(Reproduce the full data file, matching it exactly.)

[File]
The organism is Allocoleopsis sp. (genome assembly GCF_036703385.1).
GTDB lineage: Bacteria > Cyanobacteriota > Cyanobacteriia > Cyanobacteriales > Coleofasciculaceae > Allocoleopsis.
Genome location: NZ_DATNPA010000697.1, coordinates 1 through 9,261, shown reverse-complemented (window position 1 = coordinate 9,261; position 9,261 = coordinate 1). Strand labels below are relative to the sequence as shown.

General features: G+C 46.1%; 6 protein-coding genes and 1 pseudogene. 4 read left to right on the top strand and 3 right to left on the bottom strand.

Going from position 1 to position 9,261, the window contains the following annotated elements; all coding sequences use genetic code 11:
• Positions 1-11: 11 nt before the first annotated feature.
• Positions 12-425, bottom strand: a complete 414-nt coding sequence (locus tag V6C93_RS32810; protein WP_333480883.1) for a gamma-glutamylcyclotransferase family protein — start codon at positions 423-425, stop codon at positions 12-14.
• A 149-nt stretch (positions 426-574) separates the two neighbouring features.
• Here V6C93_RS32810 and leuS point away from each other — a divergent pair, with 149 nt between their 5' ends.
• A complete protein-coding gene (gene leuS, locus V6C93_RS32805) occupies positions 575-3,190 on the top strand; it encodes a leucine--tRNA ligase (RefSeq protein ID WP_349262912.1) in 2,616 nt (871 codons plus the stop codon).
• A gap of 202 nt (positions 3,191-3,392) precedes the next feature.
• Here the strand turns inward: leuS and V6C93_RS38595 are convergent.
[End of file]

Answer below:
The organism is Allocoleopsis sp. (genome assembly GCF_036703385.1).
GTDB lineage: Bacteria > Cyanobacteriota > Cyanobacteriia > Cyanobacteriales > Coleofasciculaceae > Allocoleopsis.
Genome location: NZ_DATNPA010000697.1, coordinates 1 through 9,261, shown reverse-complemented (window position 1 = coordinate 9,261; position 9,261 = coordinate 1). Strand labels below are relative to the sequence as shown.

General features: G+C 46.1%; 6 protein-coding genes and 1 pseudogene. 4 read left to right on the top strand and 3 right to left on the bottom strand.

Going from position 1 to position 9,261, the window contains the following annotated elements; all coding sequences use genetic code 11:
• Positions 1-11: 11 nt before the first annotated feature.
• Positions 12-425, bottom strand: a complete 414-nt coding sequence (locus tag V6C93_RS32810; protein WP_333480883.1) for a gamma-glutamylcyclotransferase family protein — start codon at positions 423-425, stop codon at positions 12-14.
• A 149-nt stretch (positions 426-574) separates the two neighbouring features.
• Here V6C93_RS32810 and leuS point away from each other — a divergent pair, with 149 nt between their 5' ends.
• A complete protein-coding gene (gene leuS, locus V6C93_RS32805) occupies positions 575-3,190 on the top strand; it encodes a leucine--tRNA ligase (RefSeq protein ID WP_349262912.1) in 2,616 nt (871 codons plus the stop codon).
• A gap of 202 nt (positions 3,191-3,392) precedes the next feature.
• Here the strand turns inward: leuS and V6C93_RS38595 are convergent.